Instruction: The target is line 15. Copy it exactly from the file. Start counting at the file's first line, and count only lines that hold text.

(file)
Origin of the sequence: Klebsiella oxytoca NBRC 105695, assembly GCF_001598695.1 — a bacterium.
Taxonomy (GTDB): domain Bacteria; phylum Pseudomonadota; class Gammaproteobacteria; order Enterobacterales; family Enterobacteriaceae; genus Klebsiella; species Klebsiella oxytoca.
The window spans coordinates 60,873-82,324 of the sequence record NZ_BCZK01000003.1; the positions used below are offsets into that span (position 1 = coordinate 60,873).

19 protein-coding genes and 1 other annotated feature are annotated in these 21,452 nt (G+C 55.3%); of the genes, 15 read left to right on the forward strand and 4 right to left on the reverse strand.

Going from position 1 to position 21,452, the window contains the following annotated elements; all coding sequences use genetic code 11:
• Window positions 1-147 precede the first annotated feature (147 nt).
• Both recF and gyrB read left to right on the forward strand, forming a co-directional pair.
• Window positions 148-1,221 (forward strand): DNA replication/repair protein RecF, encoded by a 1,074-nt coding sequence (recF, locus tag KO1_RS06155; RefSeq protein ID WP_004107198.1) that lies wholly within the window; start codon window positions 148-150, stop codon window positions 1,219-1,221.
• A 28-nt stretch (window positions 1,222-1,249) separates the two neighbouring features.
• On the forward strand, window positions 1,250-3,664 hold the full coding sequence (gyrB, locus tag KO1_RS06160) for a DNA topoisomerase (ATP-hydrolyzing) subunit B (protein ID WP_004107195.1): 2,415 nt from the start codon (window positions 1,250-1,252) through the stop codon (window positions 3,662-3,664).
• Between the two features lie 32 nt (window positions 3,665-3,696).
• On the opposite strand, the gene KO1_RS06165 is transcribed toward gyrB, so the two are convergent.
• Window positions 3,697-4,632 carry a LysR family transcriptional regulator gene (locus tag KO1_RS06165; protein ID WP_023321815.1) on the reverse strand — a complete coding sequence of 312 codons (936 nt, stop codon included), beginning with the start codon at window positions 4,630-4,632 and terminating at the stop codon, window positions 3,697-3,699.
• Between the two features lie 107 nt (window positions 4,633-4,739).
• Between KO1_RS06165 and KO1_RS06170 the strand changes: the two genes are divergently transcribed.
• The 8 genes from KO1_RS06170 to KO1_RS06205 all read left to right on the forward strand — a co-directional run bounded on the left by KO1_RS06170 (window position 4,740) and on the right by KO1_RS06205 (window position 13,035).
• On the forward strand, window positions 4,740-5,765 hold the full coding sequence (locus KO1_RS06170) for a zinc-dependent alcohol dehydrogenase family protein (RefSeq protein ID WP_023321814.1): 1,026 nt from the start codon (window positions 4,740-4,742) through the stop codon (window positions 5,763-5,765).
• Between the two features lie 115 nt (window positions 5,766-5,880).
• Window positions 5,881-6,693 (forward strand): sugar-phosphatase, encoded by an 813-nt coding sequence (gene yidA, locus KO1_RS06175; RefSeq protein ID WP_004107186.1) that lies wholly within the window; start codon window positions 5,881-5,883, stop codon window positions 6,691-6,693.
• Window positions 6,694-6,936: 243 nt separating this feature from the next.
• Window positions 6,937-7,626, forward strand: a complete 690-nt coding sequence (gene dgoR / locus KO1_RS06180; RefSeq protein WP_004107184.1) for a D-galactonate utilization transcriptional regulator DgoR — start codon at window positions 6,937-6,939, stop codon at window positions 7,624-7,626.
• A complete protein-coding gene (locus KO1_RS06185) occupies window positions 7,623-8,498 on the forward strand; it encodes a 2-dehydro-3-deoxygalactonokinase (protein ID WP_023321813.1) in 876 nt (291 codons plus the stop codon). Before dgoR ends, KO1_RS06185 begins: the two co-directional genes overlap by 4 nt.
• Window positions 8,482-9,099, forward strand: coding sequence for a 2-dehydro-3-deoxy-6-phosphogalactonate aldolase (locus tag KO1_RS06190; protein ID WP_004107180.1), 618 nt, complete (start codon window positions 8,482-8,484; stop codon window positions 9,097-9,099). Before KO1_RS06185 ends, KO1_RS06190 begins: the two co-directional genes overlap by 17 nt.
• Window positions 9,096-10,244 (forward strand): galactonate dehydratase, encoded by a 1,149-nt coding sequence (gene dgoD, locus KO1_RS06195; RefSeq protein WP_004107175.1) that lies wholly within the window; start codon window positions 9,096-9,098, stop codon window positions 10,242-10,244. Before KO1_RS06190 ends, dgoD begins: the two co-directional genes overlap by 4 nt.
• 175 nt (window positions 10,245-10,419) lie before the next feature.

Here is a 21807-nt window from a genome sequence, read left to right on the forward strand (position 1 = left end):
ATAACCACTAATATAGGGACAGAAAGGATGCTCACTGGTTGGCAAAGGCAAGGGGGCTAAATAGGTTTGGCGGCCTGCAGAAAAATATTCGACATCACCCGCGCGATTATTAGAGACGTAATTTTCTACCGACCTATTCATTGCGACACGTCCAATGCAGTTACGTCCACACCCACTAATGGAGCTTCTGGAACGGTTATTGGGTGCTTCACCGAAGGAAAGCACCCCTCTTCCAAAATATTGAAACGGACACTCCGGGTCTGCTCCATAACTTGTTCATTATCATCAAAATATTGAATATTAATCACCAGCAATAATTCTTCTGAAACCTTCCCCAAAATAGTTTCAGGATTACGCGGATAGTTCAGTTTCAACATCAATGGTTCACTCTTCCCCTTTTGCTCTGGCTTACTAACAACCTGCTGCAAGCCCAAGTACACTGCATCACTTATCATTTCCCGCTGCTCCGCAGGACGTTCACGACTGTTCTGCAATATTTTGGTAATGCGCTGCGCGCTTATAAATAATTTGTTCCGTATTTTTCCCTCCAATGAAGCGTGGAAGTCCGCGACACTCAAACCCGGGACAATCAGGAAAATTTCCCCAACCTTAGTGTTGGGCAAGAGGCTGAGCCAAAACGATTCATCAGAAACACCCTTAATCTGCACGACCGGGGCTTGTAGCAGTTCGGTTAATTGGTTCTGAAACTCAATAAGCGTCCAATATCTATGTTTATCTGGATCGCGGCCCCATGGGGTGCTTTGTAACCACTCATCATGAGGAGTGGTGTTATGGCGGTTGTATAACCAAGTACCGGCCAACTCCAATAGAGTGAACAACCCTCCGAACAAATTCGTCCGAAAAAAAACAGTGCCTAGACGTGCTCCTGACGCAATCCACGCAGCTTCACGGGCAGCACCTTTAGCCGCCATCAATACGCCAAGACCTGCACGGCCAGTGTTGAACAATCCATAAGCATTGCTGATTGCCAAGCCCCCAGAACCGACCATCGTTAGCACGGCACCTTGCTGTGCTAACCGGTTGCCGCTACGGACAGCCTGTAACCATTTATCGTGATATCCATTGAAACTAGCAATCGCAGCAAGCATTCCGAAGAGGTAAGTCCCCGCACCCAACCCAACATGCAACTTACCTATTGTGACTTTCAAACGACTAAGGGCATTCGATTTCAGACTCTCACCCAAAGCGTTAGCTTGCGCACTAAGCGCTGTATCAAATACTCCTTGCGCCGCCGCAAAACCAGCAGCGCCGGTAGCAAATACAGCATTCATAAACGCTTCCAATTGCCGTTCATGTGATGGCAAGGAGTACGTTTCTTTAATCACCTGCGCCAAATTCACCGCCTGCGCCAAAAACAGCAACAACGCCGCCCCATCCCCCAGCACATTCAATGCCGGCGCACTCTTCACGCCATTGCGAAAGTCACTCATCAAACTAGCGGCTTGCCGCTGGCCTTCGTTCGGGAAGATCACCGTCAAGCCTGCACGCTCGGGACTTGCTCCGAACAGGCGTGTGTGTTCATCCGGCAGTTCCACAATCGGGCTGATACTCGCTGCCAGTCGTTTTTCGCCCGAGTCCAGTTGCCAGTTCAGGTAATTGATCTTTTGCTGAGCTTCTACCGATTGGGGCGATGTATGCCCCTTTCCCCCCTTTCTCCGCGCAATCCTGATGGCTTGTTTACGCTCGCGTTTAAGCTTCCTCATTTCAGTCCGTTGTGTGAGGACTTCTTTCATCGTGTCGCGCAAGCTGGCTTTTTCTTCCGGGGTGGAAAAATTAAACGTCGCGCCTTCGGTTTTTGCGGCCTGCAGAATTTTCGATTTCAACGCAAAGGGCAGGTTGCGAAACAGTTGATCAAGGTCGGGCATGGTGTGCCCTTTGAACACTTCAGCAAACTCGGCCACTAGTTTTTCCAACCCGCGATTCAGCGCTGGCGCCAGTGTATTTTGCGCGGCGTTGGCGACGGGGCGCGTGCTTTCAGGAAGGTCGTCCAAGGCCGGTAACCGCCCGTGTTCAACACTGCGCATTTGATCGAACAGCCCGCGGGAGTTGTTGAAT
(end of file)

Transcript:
• Between KO1_RS06165 and KO1_RS06170 the strand changes: the two genes are divergently transcribed.